Casey’s Wellness Journey: Part 3 – All About the Stool Test

Casey’s Wellness Journey: Part 3 – All About the Stool Test

By Published On: June 12th, 2023Categories: Blog

So I had to poop in a cup…if that doesn’t grab your attention then I don’t know what will! 

I can remember reading the book Everyone Poops “as a child.” My family was not particularly shy about the subject in general, but mostly through potty humor (admittedly I do have the same sense of humor as a 12 year old boy). And yes, although my family was not shy about the subject, they were uneducated on the subject for sure. It was not something that I ever considered part of “general health” or a way for your body to communicate with you…and well, I’ve recently learned that my body has been trying to communicate with me for a long time. 

I have had off and on bouts with diarrhea (yes, we’re going there), bloating, and stomach issues for years…years! I had mostly attributed this to stress until it was no longer linked to just stressful times. When I mentioned in my previous post how lows became my new baseline, this is one of those areas. I had become used to the unpredictability of loose stools, uncomfortable bloating, stomach pain, brain fog after eating, and feeling lethargic.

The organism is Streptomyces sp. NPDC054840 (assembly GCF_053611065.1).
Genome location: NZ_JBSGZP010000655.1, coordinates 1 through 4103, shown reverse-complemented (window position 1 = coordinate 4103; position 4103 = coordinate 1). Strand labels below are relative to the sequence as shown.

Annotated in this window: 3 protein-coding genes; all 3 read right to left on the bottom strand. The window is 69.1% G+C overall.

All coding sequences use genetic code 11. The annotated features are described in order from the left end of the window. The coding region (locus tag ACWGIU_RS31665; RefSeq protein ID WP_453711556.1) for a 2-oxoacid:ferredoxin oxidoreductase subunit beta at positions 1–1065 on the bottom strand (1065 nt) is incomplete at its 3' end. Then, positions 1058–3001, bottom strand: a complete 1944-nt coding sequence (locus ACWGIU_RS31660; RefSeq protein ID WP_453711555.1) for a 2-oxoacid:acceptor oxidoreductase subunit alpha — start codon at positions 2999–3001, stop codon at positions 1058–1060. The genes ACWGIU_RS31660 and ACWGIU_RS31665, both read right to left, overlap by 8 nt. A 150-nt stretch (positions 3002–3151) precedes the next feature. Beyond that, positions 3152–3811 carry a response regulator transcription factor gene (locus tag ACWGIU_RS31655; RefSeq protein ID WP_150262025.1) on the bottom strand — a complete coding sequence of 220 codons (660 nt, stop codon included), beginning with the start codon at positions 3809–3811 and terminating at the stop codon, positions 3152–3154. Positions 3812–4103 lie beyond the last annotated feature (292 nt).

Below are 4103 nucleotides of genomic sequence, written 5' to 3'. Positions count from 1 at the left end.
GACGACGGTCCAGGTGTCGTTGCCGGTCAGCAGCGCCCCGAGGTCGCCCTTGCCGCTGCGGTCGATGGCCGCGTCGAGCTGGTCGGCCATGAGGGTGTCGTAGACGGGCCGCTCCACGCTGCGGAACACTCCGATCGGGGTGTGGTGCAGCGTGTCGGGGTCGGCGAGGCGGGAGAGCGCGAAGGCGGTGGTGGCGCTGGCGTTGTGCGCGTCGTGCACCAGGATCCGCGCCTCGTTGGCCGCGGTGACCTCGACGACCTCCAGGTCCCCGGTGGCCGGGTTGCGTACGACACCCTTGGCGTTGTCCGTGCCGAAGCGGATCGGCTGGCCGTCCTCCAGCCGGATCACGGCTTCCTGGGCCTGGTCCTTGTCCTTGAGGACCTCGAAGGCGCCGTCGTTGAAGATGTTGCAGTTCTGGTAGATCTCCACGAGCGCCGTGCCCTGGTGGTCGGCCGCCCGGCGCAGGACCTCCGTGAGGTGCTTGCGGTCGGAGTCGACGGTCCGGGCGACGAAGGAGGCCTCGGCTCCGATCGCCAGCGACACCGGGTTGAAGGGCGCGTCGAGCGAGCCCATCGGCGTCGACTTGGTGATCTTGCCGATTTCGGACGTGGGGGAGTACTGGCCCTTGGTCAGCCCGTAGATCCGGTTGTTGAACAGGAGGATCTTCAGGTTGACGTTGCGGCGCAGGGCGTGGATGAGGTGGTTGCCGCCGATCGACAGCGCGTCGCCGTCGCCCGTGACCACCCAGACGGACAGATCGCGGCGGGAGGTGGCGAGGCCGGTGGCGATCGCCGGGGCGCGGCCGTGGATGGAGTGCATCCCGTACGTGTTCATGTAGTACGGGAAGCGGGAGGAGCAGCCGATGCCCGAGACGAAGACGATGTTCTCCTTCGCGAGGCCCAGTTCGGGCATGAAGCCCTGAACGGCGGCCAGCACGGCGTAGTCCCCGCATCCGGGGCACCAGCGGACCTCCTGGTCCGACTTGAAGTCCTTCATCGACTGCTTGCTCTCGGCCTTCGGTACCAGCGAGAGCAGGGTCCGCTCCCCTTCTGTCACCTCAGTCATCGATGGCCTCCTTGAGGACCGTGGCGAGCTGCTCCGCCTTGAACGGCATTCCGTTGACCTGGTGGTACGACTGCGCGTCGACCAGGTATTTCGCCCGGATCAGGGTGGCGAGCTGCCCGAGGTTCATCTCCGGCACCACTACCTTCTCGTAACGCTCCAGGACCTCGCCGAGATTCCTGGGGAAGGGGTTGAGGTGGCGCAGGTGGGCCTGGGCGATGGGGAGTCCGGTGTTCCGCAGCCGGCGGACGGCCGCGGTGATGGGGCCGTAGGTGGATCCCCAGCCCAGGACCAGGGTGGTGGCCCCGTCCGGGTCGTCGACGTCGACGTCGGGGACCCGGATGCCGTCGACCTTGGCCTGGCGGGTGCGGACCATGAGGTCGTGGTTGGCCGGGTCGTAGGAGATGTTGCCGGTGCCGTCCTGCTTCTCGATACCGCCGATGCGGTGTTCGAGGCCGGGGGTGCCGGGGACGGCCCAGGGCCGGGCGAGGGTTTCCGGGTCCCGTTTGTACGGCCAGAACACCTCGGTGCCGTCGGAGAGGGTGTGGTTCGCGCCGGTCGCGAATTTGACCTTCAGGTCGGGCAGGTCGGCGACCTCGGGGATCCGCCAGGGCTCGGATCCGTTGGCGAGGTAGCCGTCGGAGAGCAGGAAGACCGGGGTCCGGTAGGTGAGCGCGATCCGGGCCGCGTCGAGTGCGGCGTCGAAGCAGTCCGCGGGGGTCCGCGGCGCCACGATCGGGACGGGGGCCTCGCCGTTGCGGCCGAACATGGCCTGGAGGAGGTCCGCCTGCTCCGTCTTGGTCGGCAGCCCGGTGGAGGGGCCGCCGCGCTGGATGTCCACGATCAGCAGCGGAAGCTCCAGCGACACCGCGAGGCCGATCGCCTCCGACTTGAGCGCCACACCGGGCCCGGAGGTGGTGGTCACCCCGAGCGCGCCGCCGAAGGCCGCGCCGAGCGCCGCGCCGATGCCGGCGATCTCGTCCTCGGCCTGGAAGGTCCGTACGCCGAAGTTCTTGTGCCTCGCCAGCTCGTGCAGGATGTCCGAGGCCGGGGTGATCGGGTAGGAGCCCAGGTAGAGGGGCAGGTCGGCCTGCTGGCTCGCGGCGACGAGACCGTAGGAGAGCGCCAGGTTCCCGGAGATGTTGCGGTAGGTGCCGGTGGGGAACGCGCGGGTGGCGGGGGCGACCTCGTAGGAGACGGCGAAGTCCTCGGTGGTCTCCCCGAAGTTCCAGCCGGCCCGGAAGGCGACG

Control is my drug of choice. I have worked hard to become less of a control freak and to hold things loosely in my hands, but it is an ever evolving work in progress. Not having control over how I physically felt each day was and has been maddening. I am a problem solver to my core – I enjoy the entire process of researching, talking things through, learning, and thinking creatively. To not be able to figure out what was making me feel downright awful all the time and with no predictability, has been frustrating to say the least. 

I tried so many things. I even went completely dairy free for 1 year to no avail. My symptoms remained the same, despite the assumption that removing dairy from my diet would solve all my problems. Did I feel 15% better when I didn’t eat dairy? Sure. But that percentage wasn’t enough for me to feel like the problem was solved. This felt like such a sacrifice and adjustment to settle for just 15% better…so I gave up. The thought of making large lifestyle changes for minimal results put me into an apathetic state. I still didn’t have control and if I couldn’t have control, it felt easier to numb out and “not care.” So I did.

Fast forward to my initial assessment. As I shared my hopes and goals with Anya, I assumed the first thing that would need to be addressed was my hormones (PMS symptoms, my age, acne, etc.) but I was surprised when she said she wanted to focus on gut health first. I had heard the phrase “second brain” (I mean, it’s all over TikTok), but had not had it explained to me before or been given the “why” gut health should take top priority. And while I love getting info from TikTok (tell me I’m not alone?!), my full trust is being given to the experts: